Ph.D. Thesis: Measurements of cosmic ray antiprotons with PAMELA and studies of propagation models
Friday 01 June 2012
to 16:00 at
Juan Wu (KTH, Dept. of Physics)
Studying the acceleration and propagation mechanisms of Galactic cosmic rays can provide information regarding astrophysical sources, the properties of our Galaxy, and possible exotic sources such as dark matter. To understand cosmic ray accel- eration and propagation mechanisms, accurate measurements of different cosmic ray elements over a wide energy range are needed. The PAMELA experiment is a satellite-borne apparatus which allows different cosmic ray species to be identified over background.
Measurements of the cosmic ray antiproton flux and the antiproton-to-proton flux ratio from 1.5 GeV to 180 GeV are presented in this thesis, employing the data collected between June 2006 and December 2008. Compared to previous ex- periments, PAMELA extends the energy range of antiproton measurements and provides significantly higher statistics. During about 800 days of data collection, PAMELA identified approximately 1300 antiprotons including 61 above 31.7 GeV. A dramatic improvement of statistics is evident since only 2 events above 30 GeV are reported by previous experiments. The derived antiproton flux and antiproton- to-proton flux ratio are consistent with previous measurements and generally con- sidered to be produced as secondary products when cosmic ray protons and helium nuclei interact with the interstellar medium.
To constrain cosmic ray acceleration and propagation models, the antiproton data measured by PAMELA were further used together with the proton spectrum reported by PAMELA, as well as the B/C data provided by other experiments. Sta- tistical tools were interfaced with the cosmic ray propagation package GALPROP to perform the constraining analyses.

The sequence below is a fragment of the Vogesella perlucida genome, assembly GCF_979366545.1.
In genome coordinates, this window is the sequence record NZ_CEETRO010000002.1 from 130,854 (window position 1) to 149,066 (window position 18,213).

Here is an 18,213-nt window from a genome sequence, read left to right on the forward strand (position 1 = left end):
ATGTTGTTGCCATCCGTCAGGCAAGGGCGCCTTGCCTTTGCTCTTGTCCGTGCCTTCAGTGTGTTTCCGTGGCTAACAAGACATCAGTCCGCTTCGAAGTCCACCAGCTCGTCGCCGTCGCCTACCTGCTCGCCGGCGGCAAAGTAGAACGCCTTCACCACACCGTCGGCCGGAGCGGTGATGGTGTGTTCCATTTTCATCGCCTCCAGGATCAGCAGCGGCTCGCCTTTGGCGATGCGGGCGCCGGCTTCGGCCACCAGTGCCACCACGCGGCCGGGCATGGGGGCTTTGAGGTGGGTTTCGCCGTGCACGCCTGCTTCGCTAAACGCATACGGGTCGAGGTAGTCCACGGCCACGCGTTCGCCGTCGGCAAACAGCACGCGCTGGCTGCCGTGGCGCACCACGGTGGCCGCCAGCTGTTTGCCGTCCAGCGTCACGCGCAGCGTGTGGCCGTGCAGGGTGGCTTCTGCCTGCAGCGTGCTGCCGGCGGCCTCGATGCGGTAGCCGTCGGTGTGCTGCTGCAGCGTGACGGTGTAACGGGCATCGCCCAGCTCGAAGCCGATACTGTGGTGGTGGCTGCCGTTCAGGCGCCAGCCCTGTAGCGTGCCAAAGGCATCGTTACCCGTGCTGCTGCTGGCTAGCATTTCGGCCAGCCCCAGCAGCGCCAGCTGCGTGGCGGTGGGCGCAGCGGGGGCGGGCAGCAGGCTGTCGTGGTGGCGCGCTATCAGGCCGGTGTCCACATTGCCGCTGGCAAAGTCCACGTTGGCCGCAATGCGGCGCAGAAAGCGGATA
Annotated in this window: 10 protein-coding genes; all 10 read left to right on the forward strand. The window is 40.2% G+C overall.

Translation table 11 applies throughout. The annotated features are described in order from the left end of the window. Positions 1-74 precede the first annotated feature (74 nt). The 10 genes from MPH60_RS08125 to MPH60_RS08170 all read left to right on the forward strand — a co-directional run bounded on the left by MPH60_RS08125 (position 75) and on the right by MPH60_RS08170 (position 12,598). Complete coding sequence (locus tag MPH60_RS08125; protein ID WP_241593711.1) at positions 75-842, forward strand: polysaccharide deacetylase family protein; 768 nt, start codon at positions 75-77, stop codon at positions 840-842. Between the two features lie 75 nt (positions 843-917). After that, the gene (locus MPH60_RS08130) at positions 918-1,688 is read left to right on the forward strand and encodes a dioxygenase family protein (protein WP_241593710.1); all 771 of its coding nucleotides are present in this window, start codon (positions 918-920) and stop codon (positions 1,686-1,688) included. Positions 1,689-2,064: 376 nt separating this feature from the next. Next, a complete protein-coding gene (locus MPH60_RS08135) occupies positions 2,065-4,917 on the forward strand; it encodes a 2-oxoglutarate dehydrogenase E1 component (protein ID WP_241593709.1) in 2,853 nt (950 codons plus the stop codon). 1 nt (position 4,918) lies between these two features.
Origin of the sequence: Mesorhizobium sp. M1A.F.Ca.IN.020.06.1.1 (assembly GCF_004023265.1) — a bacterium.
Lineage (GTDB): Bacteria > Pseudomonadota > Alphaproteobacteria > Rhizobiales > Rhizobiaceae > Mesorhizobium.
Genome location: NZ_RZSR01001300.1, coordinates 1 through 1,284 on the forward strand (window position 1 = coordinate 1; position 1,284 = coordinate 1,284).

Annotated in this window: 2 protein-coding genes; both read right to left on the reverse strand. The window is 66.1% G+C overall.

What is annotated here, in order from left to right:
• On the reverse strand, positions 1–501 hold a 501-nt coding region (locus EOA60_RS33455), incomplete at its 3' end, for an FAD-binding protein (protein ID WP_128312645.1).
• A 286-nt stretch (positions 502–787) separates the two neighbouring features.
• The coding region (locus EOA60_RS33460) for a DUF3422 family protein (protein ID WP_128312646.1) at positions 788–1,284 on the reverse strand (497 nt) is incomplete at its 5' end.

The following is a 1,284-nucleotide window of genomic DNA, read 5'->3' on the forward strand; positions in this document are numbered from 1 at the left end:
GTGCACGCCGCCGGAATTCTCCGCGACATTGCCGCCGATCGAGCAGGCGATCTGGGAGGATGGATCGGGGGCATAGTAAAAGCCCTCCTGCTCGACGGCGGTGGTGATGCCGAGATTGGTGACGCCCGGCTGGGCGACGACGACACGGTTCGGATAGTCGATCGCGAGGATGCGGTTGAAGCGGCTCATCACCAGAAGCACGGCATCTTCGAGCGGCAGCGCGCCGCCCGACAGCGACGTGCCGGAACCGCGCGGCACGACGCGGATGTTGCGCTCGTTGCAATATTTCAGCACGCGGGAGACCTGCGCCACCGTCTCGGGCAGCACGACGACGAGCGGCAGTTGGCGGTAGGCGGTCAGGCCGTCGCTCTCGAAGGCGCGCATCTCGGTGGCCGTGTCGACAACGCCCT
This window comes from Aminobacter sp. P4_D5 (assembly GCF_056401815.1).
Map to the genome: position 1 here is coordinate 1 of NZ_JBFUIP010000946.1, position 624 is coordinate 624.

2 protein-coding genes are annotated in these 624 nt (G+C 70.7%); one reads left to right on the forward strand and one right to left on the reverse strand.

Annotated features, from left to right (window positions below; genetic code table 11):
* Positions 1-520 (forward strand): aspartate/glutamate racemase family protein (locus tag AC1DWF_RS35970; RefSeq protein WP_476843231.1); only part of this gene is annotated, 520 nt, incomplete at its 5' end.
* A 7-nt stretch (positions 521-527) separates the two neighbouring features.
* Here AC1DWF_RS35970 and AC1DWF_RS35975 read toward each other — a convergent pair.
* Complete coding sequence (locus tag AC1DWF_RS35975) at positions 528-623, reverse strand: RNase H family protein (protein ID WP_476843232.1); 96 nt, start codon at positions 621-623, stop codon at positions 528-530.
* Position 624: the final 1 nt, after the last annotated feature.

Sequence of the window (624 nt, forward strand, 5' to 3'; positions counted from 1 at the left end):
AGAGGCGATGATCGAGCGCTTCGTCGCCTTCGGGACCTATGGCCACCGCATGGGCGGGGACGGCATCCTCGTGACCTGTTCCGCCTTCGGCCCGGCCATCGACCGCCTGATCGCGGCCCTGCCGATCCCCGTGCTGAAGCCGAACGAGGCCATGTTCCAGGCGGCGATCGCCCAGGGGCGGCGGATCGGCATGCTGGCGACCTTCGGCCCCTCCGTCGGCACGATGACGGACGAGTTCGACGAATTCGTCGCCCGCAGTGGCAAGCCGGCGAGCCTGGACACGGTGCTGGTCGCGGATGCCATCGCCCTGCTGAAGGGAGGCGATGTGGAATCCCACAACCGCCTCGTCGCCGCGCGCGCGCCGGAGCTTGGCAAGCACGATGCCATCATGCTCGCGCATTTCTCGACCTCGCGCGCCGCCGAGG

Different diffusion models were studied. It was shown in this work that only current PAMELA data, i.e. the antiproton-to-proton ratio and the proton flux, are not able to place strong constraints on propagation parameters. Diffusion models with a linear diffusion coefficient and modified diffusion models with a low energy dependence of the diffusion coefficient were studied in the χ2 study. Uncertainties on the parameters and the goodness of fit of each model were given. Some models are further studied using the Bayesian inference. Posterior means and errors of the parameters base on our prior knowledge on them were obtained in the Bayesian framework. This method also allowed us to understand the correlation between parameters and compare models. Since the B/C ratio used in this analysis is from experiments other than PAMELA, future PAMELA secondary-to-primary ratios (B/C, 2H/4He and 3He/4He) can be used to avoid the data sets inconsistencies between different experiments and to minimize uncertainties on the solar modulation parameters. More robust and tighter constraints are expected. The statistical techniques have been demonstrated useful to constrain models and can be extended to other observations, e.g. elec- trons, positrons, gamma rays etc. Using these channels, exotic contributions from, for example, dark matter will be further investigated in future.